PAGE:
If you have any architectural queries, from residential projects right through to commercial and industrial units, don’t hesitate to pop into our new office or pick up the phone for a call.

MIPIM celebrates 30th birthday

The four-day convention takes place in Cannes, France every year, and welcomes the most influential business leaders and industry experts, from around the world, as well as featuring speakers and panels that identify the most important issues impacting the property market of today and the future.

The prestigious convention took place last week and typically attracts around 23,000 visitors every year. Hundreds of real estate professionals whose passion is to understand the property market and exploit its potential, gather alongside brokers, investors, occupiers, landlords and business services. This is a fantastic event and is networking at its highest level.

The winner of this year’s Startup Competition is Spaceti, a PROPTECH products that helps to improve building environments and boosts productivity and profitability. Spaceti provides integrated solutions through its own sensors that interact with mobile devices to map how building environments can be improved. Founded in 2016, the company has already been established in New York, Stockholm and London. Six finalists made it to MIPIM after competing in heats all around the world, during MIPIM PROPTECH Europe, New York and Asia in 2018.

One of the most important issues that has recently shot up on the real estate agenda is healthcare, and the search for alternative investments with the rise of our aging population. Dr Pritpal S Tambar, CEO and Co-Founder of Bridging Health and Community spoke on a panel that addressed how to shift from a cure-orientated approach to healthcare.

For more information on the event, visit MIPIM’s website here.

Design inspo for work and home
A few of our projects to help inspire your work and home lives

You’re designing your dream office or home. What does it look like? We’ve compiled a few projects we’ve completed in recent years to give you some design feature ideas and inspiration.

OEM offices

OEM office

A mixture of curved edges and severe corners were used to make the OEM offices in Whetstone, Leicester stand out from their competitors.

DSA was appointed to provide a new inviting entrance to the OEM commercial building and provide a more energy efficient building fabric. The new entrance also allowed for a newly configured open plan office arrangement to the ground floor.

The cladding colours were inspired by the company corporate colours.

Baldwin Extension

Baldwin home

This extension design aimed to modernise what was an outdated, cluttered rear entrance to the house. Skylights open up the kitchen area, and floor to ceiling windows and doors give the feeling of being outside surrounded by nature. The large white patio adds a contemporary feel and tidies up the garden.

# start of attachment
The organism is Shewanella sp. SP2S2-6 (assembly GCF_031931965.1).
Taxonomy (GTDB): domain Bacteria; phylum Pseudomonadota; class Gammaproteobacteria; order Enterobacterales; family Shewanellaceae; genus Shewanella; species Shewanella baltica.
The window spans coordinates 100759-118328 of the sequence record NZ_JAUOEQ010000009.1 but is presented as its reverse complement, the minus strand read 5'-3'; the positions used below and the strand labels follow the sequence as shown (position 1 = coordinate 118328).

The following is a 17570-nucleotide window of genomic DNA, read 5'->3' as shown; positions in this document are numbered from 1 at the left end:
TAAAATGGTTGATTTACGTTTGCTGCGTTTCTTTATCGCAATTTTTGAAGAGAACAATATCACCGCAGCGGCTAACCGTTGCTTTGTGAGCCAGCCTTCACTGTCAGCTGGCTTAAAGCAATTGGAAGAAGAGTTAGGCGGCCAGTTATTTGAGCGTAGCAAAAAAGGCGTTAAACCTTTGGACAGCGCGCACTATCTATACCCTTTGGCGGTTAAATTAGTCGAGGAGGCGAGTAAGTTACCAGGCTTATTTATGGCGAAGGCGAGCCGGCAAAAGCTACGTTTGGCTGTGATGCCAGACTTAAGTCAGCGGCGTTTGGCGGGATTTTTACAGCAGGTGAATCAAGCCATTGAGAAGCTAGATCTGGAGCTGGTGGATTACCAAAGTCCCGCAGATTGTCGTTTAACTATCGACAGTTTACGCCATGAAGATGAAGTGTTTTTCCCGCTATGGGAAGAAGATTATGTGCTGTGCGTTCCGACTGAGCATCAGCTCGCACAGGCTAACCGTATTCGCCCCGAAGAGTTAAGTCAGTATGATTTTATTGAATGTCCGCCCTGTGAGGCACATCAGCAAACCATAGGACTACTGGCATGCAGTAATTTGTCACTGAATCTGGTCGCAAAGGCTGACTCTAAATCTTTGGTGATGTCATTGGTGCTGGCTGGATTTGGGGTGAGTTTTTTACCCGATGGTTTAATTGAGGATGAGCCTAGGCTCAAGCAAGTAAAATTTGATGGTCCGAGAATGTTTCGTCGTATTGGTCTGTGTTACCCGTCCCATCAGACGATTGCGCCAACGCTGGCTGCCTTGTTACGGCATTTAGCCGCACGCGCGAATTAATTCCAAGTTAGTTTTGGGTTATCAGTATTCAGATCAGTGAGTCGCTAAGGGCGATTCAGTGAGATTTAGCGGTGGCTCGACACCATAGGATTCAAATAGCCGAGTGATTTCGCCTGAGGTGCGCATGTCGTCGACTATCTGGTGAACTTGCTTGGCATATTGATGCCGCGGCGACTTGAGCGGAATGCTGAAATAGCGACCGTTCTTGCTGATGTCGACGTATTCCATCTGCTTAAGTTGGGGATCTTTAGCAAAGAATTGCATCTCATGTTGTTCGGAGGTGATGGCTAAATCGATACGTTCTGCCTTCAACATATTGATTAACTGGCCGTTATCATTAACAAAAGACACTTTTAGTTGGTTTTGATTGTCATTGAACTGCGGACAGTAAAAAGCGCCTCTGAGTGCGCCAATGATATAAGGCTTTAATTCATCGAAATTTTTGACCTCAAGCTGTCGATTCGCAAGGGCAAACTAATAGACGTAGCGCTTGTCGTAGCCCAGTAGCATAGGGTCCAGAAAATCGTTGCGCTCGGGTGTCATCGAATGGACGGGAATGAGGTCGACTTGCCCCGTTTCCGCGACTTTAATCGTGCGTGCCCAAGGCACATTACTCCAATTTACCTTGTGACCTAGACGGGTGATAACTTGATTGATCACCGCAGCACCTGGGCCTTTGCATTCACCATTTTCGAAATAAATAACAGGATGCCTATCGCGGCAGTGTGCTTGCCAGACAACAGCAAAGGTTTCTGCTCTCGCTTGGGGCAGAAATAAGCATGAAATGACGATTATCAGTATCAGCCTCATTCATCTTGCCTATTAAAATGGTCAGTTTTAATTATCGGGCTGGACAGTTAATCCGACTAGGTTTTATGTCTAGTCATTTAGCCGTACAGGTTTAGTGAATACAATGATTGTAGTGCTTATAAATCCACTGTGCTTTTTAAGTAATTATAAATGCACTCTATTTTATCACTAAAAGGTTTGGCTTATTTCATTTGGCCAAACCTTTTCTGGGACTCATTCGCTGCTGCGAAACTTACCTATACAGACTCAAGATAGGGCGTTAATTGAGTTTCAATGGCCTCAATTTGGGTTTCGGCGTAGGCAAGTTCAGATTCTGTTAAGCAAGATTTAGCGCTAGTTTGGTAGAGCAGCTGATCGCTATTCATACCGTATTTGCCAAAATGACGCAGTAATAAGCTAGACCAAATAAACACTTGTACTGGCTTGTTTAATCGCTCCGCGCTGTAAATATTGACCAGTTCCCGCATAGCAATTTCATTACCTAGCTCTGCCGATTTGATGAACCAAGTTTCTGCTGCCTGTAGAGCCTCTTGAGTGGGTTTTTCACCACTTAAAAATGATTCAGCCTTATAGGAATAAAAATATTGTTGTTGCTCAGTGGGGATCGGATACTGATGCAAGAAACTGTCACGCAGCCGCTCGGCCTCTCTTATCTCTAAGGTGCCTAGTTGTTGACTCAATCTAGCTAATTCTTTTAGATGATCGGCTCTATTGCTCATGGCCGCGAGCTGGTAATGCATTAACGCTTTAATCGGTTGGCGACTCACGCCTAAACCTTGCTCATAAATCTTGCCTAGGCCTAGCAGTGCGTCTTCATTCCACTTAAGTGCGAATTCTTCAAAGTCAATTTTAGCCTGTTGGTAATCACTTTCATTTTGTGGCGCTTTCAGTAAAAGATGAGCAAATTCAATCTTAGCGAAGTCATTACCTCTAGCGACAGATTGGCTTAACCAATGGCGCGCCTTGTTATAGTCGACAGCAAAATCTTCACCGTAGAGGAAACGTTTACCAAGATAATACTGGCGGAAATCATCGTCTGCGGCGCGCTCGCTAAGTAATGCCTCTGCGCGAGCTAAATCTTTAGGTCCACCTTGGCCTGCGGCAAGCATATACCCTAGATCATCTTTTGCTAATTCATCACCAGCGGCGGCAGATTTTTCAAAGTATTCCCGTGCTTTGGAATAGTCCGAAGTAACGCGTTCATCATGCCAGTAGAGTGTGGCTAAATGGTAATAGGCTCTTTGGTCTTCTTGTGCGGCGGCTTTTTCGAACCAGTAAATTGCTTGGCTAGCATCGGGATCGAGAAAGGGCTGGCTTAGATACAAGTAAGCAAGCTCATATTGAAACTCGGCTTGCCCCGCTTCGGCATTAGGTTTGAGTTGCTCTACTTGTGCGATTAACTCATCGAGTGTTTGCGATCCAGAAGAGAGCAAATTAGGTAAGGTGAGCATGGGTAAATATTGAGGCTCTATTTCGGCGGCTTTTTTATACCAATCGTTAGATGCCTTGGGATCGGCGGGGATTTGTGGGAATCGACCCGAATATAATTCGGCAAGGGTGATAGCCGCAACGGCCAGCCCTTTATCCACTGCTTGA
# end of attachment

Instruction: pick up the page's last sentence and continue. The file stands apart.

This project specifically aimed to promote natural light in order to combat depression. Natural light was seen as a must to help with employee wellbeing.

King Power Stadium

King Power coach’s office

Leicester City FC appointed Design Studio Architects to carry out a number of changes at the club in order to provide facilities which were in line with Premier League standards. The improved manager’s office and player facilities allows for an improved match day experience for all parties. We transformed the players dining room, manager’s office, coach’s room and King Power lounge. Layouts were used to create a professional yet homely feel in each of the areas, and neon LCFC blue lights run through connecting each of the rooms.

Stoughton Drive

Stoughton Drive home

This is a bespoke replacement dwelling in a sought-after area in Leicestershire. The 5000sq ft., six bedroomed property boasts high quality accommodation and was designed to take advantage of the views of the golf course opposite. The scheme’s main constraints involved being in an area with a high water table and numerous mature trees with Tree Preservation Orders (TPO). It also included a number of interesting design features such as corner bi-folding doors with no corner support to create a floating space above, and a feature bespoke staircase among others.

The latest in student accommodation

Where will we be in terms of technology in years to come? We’ve all thought about it. That’s what was on our mind when receiving the brief for Regent Road student accommodation.

How could this project stand the test of time? We wanted it to be futuristic enough to still be relevant and desirable ahead of its time but not so futuristic that it became unappealing and uncomfortable.

The scheme was managed by K2 Consultancy. Their brief asked us to convert an old derelict Leicester University hostel into state-of-the-art, modern living spaces. More specifically, the brief required us to meet the needs of the Chinese student population. The project started onsite in January 2017 and was completed in September of the same year. Here’s what we did and why we did it.

Technology

Recognising that application software is quickly becoming integrated into everything we do, we couldn’t exclude this from our design. Whilst we didn’t want to make the accommodation unaffordable, we managed to get a few smart things in there! Our design allowed for onsite laundry machines and vending machines that were app activated. Making life easier for students who don’t want to waste any time performing such activities, whilst giving them a taste of the latest in smart technology, this student accommodation remains desirable in 2019 and beyond.